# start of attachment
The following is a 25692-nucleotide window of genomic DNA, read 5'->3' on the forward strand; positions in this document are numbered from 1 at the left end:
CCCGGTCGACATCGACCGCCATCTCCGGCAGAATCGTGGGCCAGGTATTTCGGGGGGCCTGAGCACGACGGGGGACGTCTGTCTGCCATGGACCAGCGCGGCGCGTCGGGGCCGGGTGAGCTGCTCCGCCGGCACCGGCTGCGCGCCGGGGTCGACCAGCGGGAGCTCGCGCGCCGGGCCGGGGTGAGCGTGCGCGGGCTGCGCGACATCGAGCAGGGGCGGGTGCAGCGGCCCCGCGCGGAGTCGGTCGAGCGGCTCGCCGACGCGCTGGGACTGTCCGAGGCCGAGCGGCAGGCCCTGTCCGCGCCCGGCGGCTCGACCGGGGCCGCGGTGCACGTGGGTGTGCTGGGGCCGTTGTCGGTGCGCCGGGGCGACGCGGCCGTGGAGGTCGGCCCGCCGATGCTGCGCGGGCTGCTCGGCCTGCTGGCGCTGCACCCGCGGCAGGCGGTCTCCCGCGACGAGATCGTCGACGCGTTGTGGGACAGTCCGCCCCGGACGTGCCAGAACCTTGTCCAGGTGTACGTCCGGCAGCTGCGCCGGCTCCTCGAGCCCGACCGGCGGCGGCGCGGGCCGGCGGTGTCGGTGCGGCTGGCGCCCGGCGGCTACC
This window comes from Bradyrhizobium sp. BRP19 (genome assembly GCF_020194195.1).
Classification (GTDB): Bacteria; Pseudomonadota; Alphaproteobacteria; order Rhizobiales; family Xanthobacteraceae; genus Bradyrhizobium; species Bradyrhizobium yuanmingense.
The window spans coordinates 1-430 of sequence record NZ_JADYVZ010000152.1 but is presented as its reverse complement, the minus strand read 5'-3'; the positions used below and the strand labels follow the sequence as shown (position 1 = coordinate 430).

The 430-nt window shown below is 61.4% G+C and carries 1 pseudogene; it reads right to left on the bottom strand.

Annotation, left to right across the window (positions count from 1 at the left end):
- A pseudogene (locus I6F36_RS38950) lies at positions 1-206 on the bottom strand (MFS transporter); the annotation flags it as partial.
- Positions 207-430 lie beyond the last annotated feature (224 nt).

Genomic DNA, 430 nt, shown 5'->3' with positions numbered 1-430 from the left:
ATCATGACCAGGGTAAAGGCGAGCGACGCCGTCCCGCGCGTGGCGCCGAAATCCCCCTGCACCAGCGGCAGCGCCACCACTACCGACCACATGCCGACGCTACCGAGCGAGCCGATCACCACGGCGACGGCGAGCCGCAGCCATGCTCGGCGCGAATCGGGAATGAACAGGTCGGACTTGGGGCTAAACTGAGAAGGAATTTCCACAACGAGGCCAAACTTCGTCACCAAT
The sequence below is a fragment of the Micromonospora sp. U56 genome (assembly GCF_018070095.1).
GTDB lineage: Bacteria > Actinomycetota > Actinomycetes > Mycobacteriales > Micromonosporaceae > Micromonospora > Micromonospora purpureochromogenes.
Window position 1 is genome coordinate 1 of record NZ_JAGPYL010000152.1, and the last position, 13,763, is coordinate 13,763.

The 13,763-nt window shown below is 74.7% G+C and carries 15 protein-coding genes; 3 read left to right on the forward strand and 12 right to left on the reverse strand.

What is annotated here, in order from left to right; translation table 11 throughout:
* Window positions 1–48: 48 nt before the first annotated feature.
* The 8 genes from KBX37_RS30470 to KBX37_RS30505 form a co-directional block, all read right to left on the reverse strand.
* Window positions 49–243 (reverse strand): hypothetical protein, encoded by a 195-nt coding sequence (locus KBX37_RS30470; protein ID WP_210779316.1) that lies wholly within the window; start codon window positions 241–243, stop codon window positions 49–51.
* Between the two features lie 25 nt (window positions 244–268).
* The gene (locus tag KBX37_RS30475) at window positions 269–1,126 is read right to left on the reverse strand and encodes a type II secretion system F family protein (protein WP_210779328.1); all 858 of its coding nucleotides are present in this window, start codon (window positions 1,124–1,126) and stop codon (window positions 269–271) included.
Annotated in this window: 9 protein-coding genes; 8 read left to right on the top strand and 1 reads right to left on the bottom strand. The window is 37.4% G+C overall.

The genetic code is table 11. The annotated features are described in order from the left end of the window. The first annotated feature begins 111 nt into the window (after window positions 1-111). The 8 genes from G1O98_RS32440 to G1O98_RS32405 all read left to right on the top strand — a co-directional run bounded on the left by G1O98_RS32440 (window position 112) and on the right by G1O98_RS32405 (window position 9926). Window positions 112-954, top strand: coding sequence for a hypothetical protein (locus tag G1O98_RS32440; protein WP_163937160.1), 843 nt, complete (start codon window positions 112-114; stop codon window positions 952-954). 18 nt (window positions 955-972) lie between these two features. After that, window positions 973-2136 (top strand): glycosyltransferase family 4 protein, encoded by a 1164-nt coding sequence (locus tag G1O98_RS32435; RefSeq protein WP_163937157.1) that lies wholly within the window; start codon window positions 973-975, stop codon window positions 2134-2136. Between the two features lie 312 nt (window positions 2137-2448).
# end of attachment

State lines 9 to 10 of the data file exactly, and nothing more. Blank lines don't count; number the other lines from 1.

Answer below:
- Positions 207-430 lie beyond the last annotated feature (224 nt).

Genomic DNA, 430 nt, shown 5'->3' with positions numbered 1-430 from the left: